Sommerville v. Colvin, No. 1:2016cv03358 - Document 23 (D. Md. 2017)

Court Description: ORDER denying 16 Plaintiff's Motion for Summary Judgment; denying 21 Defendant's Motion for Summary Judgment; reversing the Commissioner's judgment in part due to inadequate analysis; remanding for further proceedings; directing Clerk to close this case. Signed by Magistrate Judge Stephanie A Gallagher on 10/4/2017. (krs, Deputy Clerk)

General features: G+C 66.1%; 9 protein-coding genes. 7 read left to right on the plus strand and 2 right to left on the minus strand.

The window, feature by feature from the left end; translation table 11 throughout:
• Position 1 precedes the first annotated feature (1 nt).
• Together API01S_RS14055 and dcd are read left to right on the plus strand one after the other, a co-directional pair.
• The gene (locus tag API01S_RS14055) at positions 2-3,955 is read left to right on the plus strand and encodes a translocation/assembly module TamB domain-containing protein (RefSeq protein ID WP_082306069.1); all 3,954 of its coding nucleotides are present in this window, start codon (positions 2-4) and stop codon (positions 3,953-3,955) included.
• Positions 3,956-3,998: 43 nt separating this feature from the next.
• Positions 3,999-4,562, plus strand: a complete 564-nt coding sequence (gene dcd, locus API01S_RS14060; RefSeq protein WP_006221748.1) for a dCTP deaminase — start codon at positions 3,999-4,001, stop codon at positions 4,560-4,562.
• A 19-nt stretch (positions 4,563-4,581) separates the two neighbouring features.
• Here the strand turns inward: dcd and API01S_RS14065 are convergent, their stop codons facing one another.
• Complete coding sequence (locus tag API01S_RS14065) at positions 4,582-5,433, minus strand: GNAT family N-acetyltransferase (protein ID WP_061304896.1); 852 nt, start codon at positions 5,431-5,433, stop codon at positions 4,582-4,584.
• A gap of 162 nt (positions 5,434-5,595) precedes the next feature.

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Sommerville v. Colvin Doc. 23 UNITED STATES DISTRICT COURT DISTRICT OF MARYLAND CHAMBERS OF STEPHANIE A. GALLAGHER UNITED STATES MAGISTRATE JUDGE 101 WEST LOMBARD STREET BALTIMORE, MARYLAND 21201 (410) 962-7780 Fax (410) 962-1812 October 4, 2017 LETTER TO COUNSEL RE: Sonya Somerville v. Commissioner, Social Security Administration Civil No. SAG-16-3358 Dear Counsel: On October 6, 2016, Plaintiff Sonya N. Somerville petitioned this Court to review the Social Security Administration’s final decision to deny her claims for Disability Insurance Benefits (“DIB”) and Supplemental Security Income (“SSI”). (ECF No. 1). I have considered the parties’ cross-motions for summary judgment, and related filings, including Plaintiff’s supplemental briefing regarding the impact of the Fourth Circuit’s recent decision in Lewis v. Berryhill, 858 F.3d 858 (4th Cir. 2017).1 (ECF Nos. 16, 20, 21, 22). I find that no hearing is necessary. See Loc. R. 105.6 (D. Md. 2016). This Court must uphold the decision of the Agency if it is supported by substantial evidence and if the Agency employed proper legal standards. See 42 U.S.C. §§ 405(g), 1383(c)(3); Craig v. Chater, 76 F.3d 585, 589 (4th Cir. 1996). Under that standard, I will deny both motions, reverse the Commissioner’s decision, and remand the case to the Commissioner for further consideration. This letter explains my rationale. Ms. Somerville protectively filed her claims for DIB and SSI on June 24, 2010 and October 21, 2010, respectively. (Tr. 366-74; Tr. 375-83). She alleged a disability onset date of January 23, 2009. Id. Her claims were denied initially and on reconsideration. (Tr. 156-88). A hearing was held on November 20, 2012, before an Administrative Law Judge (“ALJ”). (Tr. 84151). Following the hearing, the ALJ determined that Ms. Somerville was not disabled within the meaning of the Social Security Act during the relevant time frame. (Tr. 189-208). The Appeals Council granted Ms. Somerville’s request for review and issued an order remanding the case to an ALJ. (Tr. 209-13). On February 11, 2015, a hearing was held before a new ALJ. (Tr. 41-83). On March 25, 2015, the ALJ denied Ms. Somerville’s claims for DIB and SSI. (Tr. 1740). The Appeals Council denied Ms. Somerville’s request for review, so the ALJ’s 2015 decision constitutes the final, reviewable decision of the Agency. (Tr. 1-6). The ALJ found that Ms. Somerville suffered from the severe impairments of degenerative disc disease of the lumbar and cervical spines, and depression. (Tr. 23). Despite these 1 The parties were notified of the potentially relevant ruling in Lewis in a letter order dated June 5, 2017. (ECF No. 17). Plaintiff filed her supplemental brief on June 19, 2017, (ECF No. 20), and the Commissioner timely incorporated a response to Plaintiff’s Lewis argument within her Motion for Summary Judgment on June 21, 2017. (ECF No. 21-1). Dockets.Justia.com Somerville v. Comm’r, Social Security Administration Civil No. SAG-16-3358 October 4, 2017 Page 2 impairments, the ALJ determined that Ms. Somerville retained the residual functional capacity (“RFC”): to perform light work as defined in 20 CFR 404.1567(b) and 416.967(b) except she can occasionally climb ramps and stairs, never climb ladders, ropes, or scaffolds; can occasionally balance, stoop, kneel, crouch, and crawl; can have occasional exposure to extreme cold, vibration, and hazards, such as moving machinery and heights; and is limited to simple, routine, repetitive tasks, with no fast pace or strict production requirements, and only occasional changes in the work setting. (Tr. 25). After considering the testimony of a vocational expert (“VE”), the ALJ determined that Ms. Somerville could perform jobs existing in significant numbers in the national economy, and that, therefore, she was not disabled. (Tr. 32-33). Ms. Somerville raises four primary arguments on appeal: (1) that the ALJ failed to determine that Ms. Somerville met Medical Listing 1.04A; (2) that the ALJ failed to properly evaluate Ms. Somerville’s mental impairments pursuant to the “Special Technique” set out in 20 C.F.R. §§ 404.1520a and 416.920a; (3) that the ALJ erred at step two of the sequential evaluation by failing to properly consider the symptom-related functional limitations stemming from Ms. Somerville’s non-severe impairments; and (4) that the ALJ failed to apply the proper legal standard in discrediting Ms. Somerville’s evidence of pain and the opinions of her treating physicians. Pl.’s Mot. [ECF No. 16, 7-31]; Pl.’s Suppl. Mot. [ECF No. 20]. These arguments are addressed, in turn, below. I. Medical Listing Issue 1.04(A) Ms. Somerville argues that the ALJ’s medical listing analysis violated the Fourth Circuit’s mandate in Fox v. Colvin, 632 Fed. App’x. 750 (4th Cir. 2015). Pl.’s Mot. [ECF No. 16, 7-24]. Step three requires the ALJ to determine whether a claimant’s impairments meet or medically equal any of the impairments listed in 20 C.F.R. Part 404, Subpart P, Appendix 1. Listings describe each of the major body system impairments that the Agency “consider[s] to be severe enough to prevent an individual from doing any gainful activity, regardless of his or her age, education, or work experience.” 20 C.F.R. § 404.1525(a). In Fox, the Fourth Circuit held that the ALJ’s medical listing analysis was deficient because it consisted of conclusory statements and did not include “any ‘specific application of the pertinent legal requirements to the record evidence.’” Id. at 754 (quoting Radford v. Colvin, 734 F.3d 288, 291-92 (4th Cir. 2013)). That is, the ALJ did not apply any findings or medical evidence to the identified disability listings and offered nothing to reveal why he was making his decision. Radford, 734 F.3d at 295. Thus, Fox requires that an ALJ provide express analysis, with factual support, to conclude that a medical listing has not been met at step three. The Fourth Circuit also rejected the notion that failure to engage in meaningful analysis at step three could constitute harmless error where the evidence of record otherwise demonstrated that the claimant did not meet a listing. Fox, 632 Fed. App’x. at 755. Rather, the Fox Court emphasized that it is not this Court’s Somerville v. Comm’r, Social Security Administration Civil No. SAG-16-3358 October 4, 2017 Page 3 role to “engage[] in an analysis that the ALJ should have done in the first instance,” or “to speculate as to how the ALJ applied the law to its findings or to hypothesize the ALJ’s justifications that would perhaps find support in the record.” Id. The Court noted that it could not conduct a meaningful review “when there is nothing on which to base a review.” Id. In the instant case, regarding his findings at step three of the sequential evaluation, the ALJ stated, in relevant part: [Plaintiff’s] spinal disorder fails to meet the criteria of section l.04 in that there is no compromise of a nerve root or the spinal cord. Nor is there any evidence of nerve root compression characterized by neuro-anatomic distribution of pain, limitation or motion of the spine, or motor loss accompanied by sensory or reflex loss and there is no positive straight-leg raising test. There is no spinal archnoiditis, confirmed by an operative note or pathology report of tissue biopsy, or by appropriate medically acceptable imaging, manifested by severe burning or painful dysesthesia, resulting in the need for changes in position or posture more than once every two hours. The claimant does not have lumbar spinal stenosis resulting in pseudoclaudication, established by finding on appropriate medically acceptable imaging, manifested by chronic nonradicular pain and weakness, and resulting in an inability to ambulate effectively, as defined in section 1.00B2b. (Tr. 24). Medical Listing 1.04 is defined as, “Disorders of the spine … resulting in compromise of a nerve root … or the spinal cord. With A. Evidence of nerve root compression … OR B. Spinal arachnoiditis … OR C. Lumbar spinal stenosis. 20 C.F.R. Part 404, Subpart P, Appendix 1, Section 1.04. In order to meet a Medical Listing, “every element of the listing must be satisfied.” Huntington v. Apfel, 101 F. Supp. 2d 384, 391 (D. Md. 2000) (citing Sullivan v. Zebley, 493 U.S. 521, 531 (1990)). Here, the ALJ’s analysis contains at least two misrepresentations of the medical evidence. First, the ALJ asserts that there is no “evidence of nerve root compression,” even though Ms. Somerville’s physician expressly diagnosed “nerve compression” on one occasion. (Tr. 661). Second, the ALJ stated in his 1.04 analysis that “there is no positive straight-leg raising test,” (Tr. 24), but then proceeded to discuss several positive tests throughout the RFC analysis. (Tr. 26- 27). Ms. Somerville has cited evidence which, in her view, fulfills the requirements of each of the criteria of Listing 1.04A. Pl.’s Mot. [ECF No. 16, 11-22]. The ALJ’s inaccurate and cursory analysis, by contrast, does not permit me to understand how he assessed that evidence. For example, Ms. Somerville cites evidence of motor loss and atrophy in her calf and ankle. Id. at 16-17. The Commissioner contends that such motor loss is insufficiently connected to nerve root compression in the lumbar spine. Def.’s Mot. [ECF No. 21-1, 11]. However, in the absence of any analysis by the ALJ, I am unable to understand how, or whether, he evaluated that evidence. Therefore, like in Fox and Radford, remand is appropriate for additional explanation to permit adequate appellate review of the ALJ’s reasoning. In remanding for additional analysis, I express no opinion as to whether the ALJ’s ultimate conclusion that Ms. Somerville does not meet Listing 1.04A was correct or incorrect. Somerville v. Comm’r, Social Security Administration Civil No. SAG-16-3358 October 4, 2017 Page 4 II. “Special Technique” Issue Ms. Somerville next contends that the ALJ did not appropriately apply the special technique for evaluating mental impairments, and thus that the ALJ’s opinion runs afoul of the Fourth Circuit’s recent decision in Patterson v. Comm’r of Soc. Sec. Admin., 846 F.3d 656 (4th Cir. 2017). Pl.’s Mot. [ECF No. 16, 25-28]. Specifically, Ms. Somerville alleges that the ALJ erred by: (1) relying “exclusively on Plaintiff’s statements regarding her concentration and daily activities, without documenting the significant history, examination and laboratory findings, or functional limitations” and (2) “placing undue weight on [her] household activities in assessing [her] ability to hold a job outside the home.” Id. at 26-27. I find, however, that the ALJ properly employed the special technique. As background, at step three of the sequential evaluation, the ALJ determines whether a claimant’s impairments meet or medically equal any of the impairments listed in 20 C.F.R. Part 404, Subpart P, Appendix 1. Listings 12.00 et. seq., pertain to mental impairments. Id. at § 12.00. Each listing therein consists of: (1) a brief statement describing its subject disorder; (2) “paragraph A criteria,” which consists of a set of medical findings; and (3) “paragraph B criteria,” which consists of a set of impairment-related functional limitations. Id. at § 12.00(A). If both the paragraph A criteria and the paragraph B criteria are satisfied, the ALJ will determine that the claimant meets the listed impairment. Id. Paragraph B consists of four broad functional areas: (1) activities of daily living; (2) social functioning; (3) concentration, persistence, or pace; and (4) episodes of decompensation. The ALJ employs a “special technique” to rate a claimant’s degree of limitation in each area, based on the extent to which the claimant’s impairment “interferes with [the claimant’s] ability to function independently, appropriately, effectively, and on a sustained basis.” 20 C.F.R. §§ 404.1520a(c)(2), 416.920a(c)(2). The ALJ uses a five-point scale to rate a claimant’s degree of limitation in the first three areas: none, mild, moderate, marked, or extreme. Id. at §§ 404.1520a(c)(4), 416.920a(c)(4). The fourth functional area, episodes of decompensation, however, is rated on a four-point scale: none, one or two, three, four or more. Patterson, 846 F.3d at 659. In order to satisfy paragraph B, a claimant must exhibit either “marked” limitations in two of the first three areas, or “marked” limitation in one of the first three areas with repeated episodes of decompensation. See, e.g., 20 C.F.R. Pt. 404, Subpt. P, App. 1 § 12.02. Marked limitations “may arise when several activities or functions are impaired, or even when only one is impaired, as long as the degree of limitation is such as to interfere seriously with your ability to function.” Id. at § 12.00(C). Initially, I note that this case is readily distinguishable from Patterson, in which the ALJ utterly failed to apply the special technique to the evaluation of the claimant’s mental impairments. See Patterson, 846 F.3d at 662. Instead, in this case, at step three, the ALJ applied the special technique and found that Ms. Somerville has mild restriction in activities of daily living, mild difficulties in social functioning, moderate difficulties in concentration, persistence, or pace, and no episodes of decompensation of extended duration. (Tr. 24). Due to the ALJ’s analysis, I am able to review and evaluate the merits of the ALJ’s application of the special Somerville v. Comm’r, Social Security Administration Civil No. SAG-16-3358 October 4, 2017 Page 5 technique. Moreover, a change in status in any single functional area, even to “marked limitations,” would not result in Ms. Somerville having met or equaled a listing. I find that, contrary to Ms. Somerville’s claim, the ALJ complied with Sections 404.1520a(e)(4) and 416.920a(e)(4) and considered Ms. Somerville’s “significant history . . . examination and laboratory findings, and the functional limitations . . . in reaching a conclusion about the severity of [her] mental impairment.” 20 C.F.R. §§ 404.1520a(e)(4), 416.920a(e)(4). In finding that Ms. Somerville “has mild restriction” in daily activities, for example, responding to Ms. Somerville’s claim that her daughter assisted her with all of her daily activities because of pain, the ALJ specifically stated, “[h]owever, as discussed below, the record does not support this statement.” (Tr. 24). The ALJ, in his subsequent analysis of Ms. Somerville’s depression, found that: (1) primary care records indicated, as of September 30, 2013, that her use of Zoloft rendered her depression “mild and stable;” (2) Ms. Somerville conceded she was not “receiving any type of mental health treatment;” and (3) Dr. Julie Jennings, a State agency psychological consultant, opined that Ms. Somerville had “a mild restriction of activities of daily living, mild difficulties in maintaining social functioning, moderate difficulties in maintaining concentration, persistence, or pace, and no episodes of decompensation.” (Tr. 29). Thus, the ALJ accorded weight to Ms. Somerville’s history, examination and laboratory findings, and functional limitations and did not rely exclusively on Ms. Somerville’s own statements in making his determination as to the severity of her mental impairment. Ms. Somerville also contends that the ALJ “overlooked material opinion evidence” relevant to her mental impairment offered by Dr. Edwin Fulton, who opined that she suffered from: (1) extreme restrictions in daily activities and social functioning and (2) “‘[c]onstant’ difficulties in maintaining concentration, persistence or pace.” Pl.’s Mot. [ECF No. 16, 27-28]. The ALJ, however, referenced this same report (Exhibit 13F), and confirmed that Dr. Fulton believed that Ms. Somerville “has extreme mental limitations, and [that] her medical condition prevents her from working.” (Tr. 30). As discussed above, however, the ALJ expressly found that Dr. Fulton’s “limitations and findings of disability are not supported by the medical evidence of record,” because more recent physical examinations directly contradicted his findings. Id. Furthermore, in the context of Ms. Somerville’s mental impairment, Defendant correctly points out that Dr. Fulton is “an orthopedic physician . . . not a specialist in the field of psychiatry.” Def.’s Mot. [ECF No. 21-1, 16]. Accordingly, I find that the ALJ properly considered the evidence and adhered to the requirements of the special technique in assessing the severity of Ms. Somerville’s mental impairment. III. Functional Limitations of Non-Severe Impairments Ms. Somerville next argues that the ALJ erred at step two of the sequential evaluation by classifying her impairments of bilateral carpal tunnel syndrome, plantar fasciitis, and gastroesophageal reflux disease (GERD) with laryngopharyngeal reflux (LPR) as “non-severe impairments pursuant to SSR-96-4p.” Pl.’s Mot. [ECF No. 16, 29]; (Tr. 23). Step two is merely a threshold determination of whether a claimant is suffering from a severe impairment or combination of impairments. See Bowen v. Yuckert, 482 U.S. 137, 147-48, 107 S.Ct. 2287, 96 Somerville v. Comm’r, Social Security Administration Civil No. SAG-16-3358 October 4, 2017 Page 6 L.Ed.2d 119 (1987) (upholding the severity threshold because, “if a claimant is unable to show that he has a medically severe impairment ... there is no reason for the Secretary to consider the claimant’s age, education, and work experience”). If a claimant is not suffering from any severe impairment(s), he is not disabled. 20 C.F.R. §§ 404.1520(a)(4)(ii), 416.920(a)(4)(ii). If a claimant is found to be suffering from a severe impairment(s), the analysis simply proceeds to the next step. Id. Importantly, an ALJ is required to discuss each diagnosis that is supported by objective medical evidence in the claimant’s record. See Boston v. Barnhart, 332 F. Supp. 2d 879, 885 (D. Md. 2004); Albert v. Astrue, 2011 WL 3417109, at *2 (D. Md. July 29, 2011). Finally, this Court has held that an ALJ’s failure to consider the severity of a diagnosis at Step Two is harmless where the ALJ corrects his or her error by “fully consider[ing] the impact” of the neglected evidence when determining the claimant’s RFC. See Burroughs v. Comm’r, Soc. Sec. Admin., 2015 WL 540719, at *1 (D. Md. Feb. 9, 2015). With respect to her carpal tunnel syndrome, plantar fasciitis, and GERD with LPR impairments, Ms. Somerville argues that the ALJ “failed to explore all relevant facts and inquire into the issues necessary for adequate development of the record” and instead summarily found the impairments non-severe “sole[ly]” because they were “stable.” Pl.’s Mot. [ECF No. 16, 29]. For example, regarding her plantar fasciitis, Ms. Somerville contends that the ALJ ignored reports from 2010 and 2011 demonstrating that the impairment limited her activity and “ability to perform work tasks,” and required surgery in December of 2012. Id. at 30-31. The ALJ, however, instead relied on more recent documentation and, citing Exhibits 26F/2 and 25F, explained that the records demonstrated the impairments of her foot were “well-controlled on current therapy” and that her GERD with LPR was “managed with Prilosec and Zantac.” (Tr. 23). Additionally, the ALJ found that Ms. Somerville had “no evidence of ongoing treatment or recommendations for surgery” pertaining to carpal tunnel syndrome. Id. There is thus substantial evidence that these impairments are controlled, do not “cause any functional restrictions” and, as such, are properly classified as non-severe impairments. Id. Assuming, arguendo, that the ALJ erred in his evaluation of Ms. Somerville’s carpal tunnel syndrome, plantar fasciitis, and GERD with LPR at Step Two, such error would be harmless. Because Ms. Somerville made the threshold showing that her degenerative disc disease and depression disorders constituted severe impairments, the ALJ continued with the sequential evaluation process and properly considered all of the impairments, both severe and non-severe, that significantly impacted Ms. Somerville’s ability to work. See 20 C.F.R. § 404.1523; (Tr. 25). Any Step Two error, then, does not necessitate remand. IV. Lewis Issue Ms. Somerville’s fourth argument raises a Lewis issue. As background, on June 2, 2017, the United States Court of Appeals for the Fourth Circuit published its opinion in Lewis. The Fourth Circuit determined that remand was required, in part, because “[t]he ALJ’s decision applied an improper legal standard to discredit [the claimant’s] [credibility].” Lewis, 858 F.3d at 870. Specifically, the Fourth Circuit held that the ALJ improperly discounted the claimant’s subjective complaints “based solely on the lack of objective evidence” supporting the claimant’s Somerville v. Comm’r, Social Security Administration Civil No. SAG-16-3358 October 4, 2017 Page 7 assertions. Id. at 866. Social Security regulations do not permit an ALJ to “reject [a claimant’s] statements about the intensity and persistence of [] pain or other symptoms or about the effect [those] symptoms have on [a claimant’s] ability to work solely because the available objective medical evidence does not substantiate [his or her] statements.” Id. (citing 20 C.F.R. §§ 404.1529(c)(2), 416.929(c)(2)) (emphasis added); see SSR 96-7p, 1996 WL 374186, at *1 (“An individual’s statements about the intensity and persistence of pain or other symptoms or about the effect the symptoms have on his or her ability to work may not be disregarded solely because they are not substantiated by objective medical evidence.”). Rather, the Fourth Circuit emphasized that the ALJ failed to “explain in his decision what statements by [the claimant] undercut [the] subjective evidence…as limiting [the claimant’s] functional capacity.” Lewis, 858 F.3d at 866. Accordingly, the Lewis Court determined that remand was necessary because the ALJ failed to cite sufficient evidence of the claimant’s own statements to discredit her credibility. In this case, the ALJ found that Ms. Somerville’s statements regarding her symptoms were “not entirely credible.” (Tr. 28). While relying on Lewis to argue that the ALJ “failed to apply the proper legal standard in discrediting [her] evidence of pain,” Pl.’s Supp. Mot. [ECF No. 20, 3], Ms. Somerville’s Supplemental Motion is not responsive to the issue of whether the ALJ erred in his credibility finding because he failed to “explain in his decision what statements by [Ms. Somerville] undercut [the] subjective evidence…as limiting [her] functional capacity.” Instead, Ms. Somerville merely uses Lewis to allege that: (1) the “ALJ’s summary of the evidence” is not reflective of the record; (2) the ALJ failed to consider record evidence in “evaluating her credibility;” and (3) the record itself “is fully corroborative of Plaintiff’s subjective symptoms of pain.” Id. at 4-5. The Commissioner, meanwhile, contends that Lewis does not require an ALJ to support an adverse credibility finding with evidence of a claimant’s subjective statements – “[s]uch a ruling would exclude consideration of many categories of evidence that 20 C.F.R. §§ 404.1529(c)(3), 416.929(c)(3), deem relevant in evaluating a claimant’s subjective complaints.” Def.’s Mot. [ECF No. 21-1, 22]. Instead, the Commissioner argues that the support of other record evidence, such as medical opinion evidence, daily activities, and treatment records, independently satisfies the Fourth Circuit’s mandate in Lewis. Id. at 22-24 (arguing that “Lewis has no bearing on this case because the ALJ identified proper rationale in support of the credibility finding other than just objective medical evidence, including discussing plaintiff’s treatment regimen . . . .”). The scope of the Lewis ruling need not be determined in the instant case because the ALJ, in discounting Ms. Somerville’s credibility, expressly cited sufficient evidence of her own statements that were inconsistent with her allegations of physical and mental symptoms. For example, the ALJ noted that Ms. Somerville reported “no complaints” regarding physical symptoms in a 2009 follow-up appointment with her family physician, Dr. Andrew Ferguson. (Tr. 26). Additionally, the ALJ noted Ms. Somerville’s admission that the injection treatment she received from Dr. Callahan, an anesthesiologist, provided her with “some relief,” and that in October of 2014 Ms. Somerville admitted she was “better than she was prior to surgery . . . .” Id. at 27. Furthermore, in regards to Ms. Somerville’s mental impairments, the ALJ noted that Ms. Somerville admitted that “she is not receiving any type of mental health treatment.” (Tr. 28). Somerville v. Comm’r, Social Security Administration Civil No. SAG-16-3358 October 4, 2017 Page 8 Thus, the ALJ adequately “explain[ed] in [his] decision what statements by [Ms. Somerville] undercut [the] subjective evidence…as limiting [her] functional capacity.” Lewis, 858 F.3d at 866. Moreover, the ALJ provided substantial objective record evidence to support his conclusion. See (Tr. 22-31); see also SSR 96-7p, 1996 WL 374186, at *6 (noting that “the absence of objective medical evidence supporting an individual’s statements about the intensity and persistence of pain or other symptoms is [] one factor that the adjudicator must consider in assessing an individual’s credibility.”); see Hines v. Barnhart, 453 F.3d 559, 565 n. 3 (4th Cir. 2006) (citation omitted). Accordingly, the ALJ properly assessed Ms. Somerville’s credibility. Remand on this basis is therefore unwarranted. V. Conclusion For the reasons set forth above, Ms. Somerville’s Motion for Summary Judgment (ECF Nos. 16, 20, 22) is DENIED and Defendant’s Motion for Summary Judgment (ECF No. 21-1) is DENIED. Pursuant to sentence four of 42 U.S.C. § 405(g), the Commissioner’s judgment is REVERSED IN PART due to inadequate analysis. The case is REMANDED for further proceedings in accordance with this opinion. The Clerk is directed to CLOSE this case. Despite the informal nature of this letter, it should be flagged as an opinion and docketed as an order. Sincerely yours, /s/ Stephanie A. Gallagher United States Magistrate Judge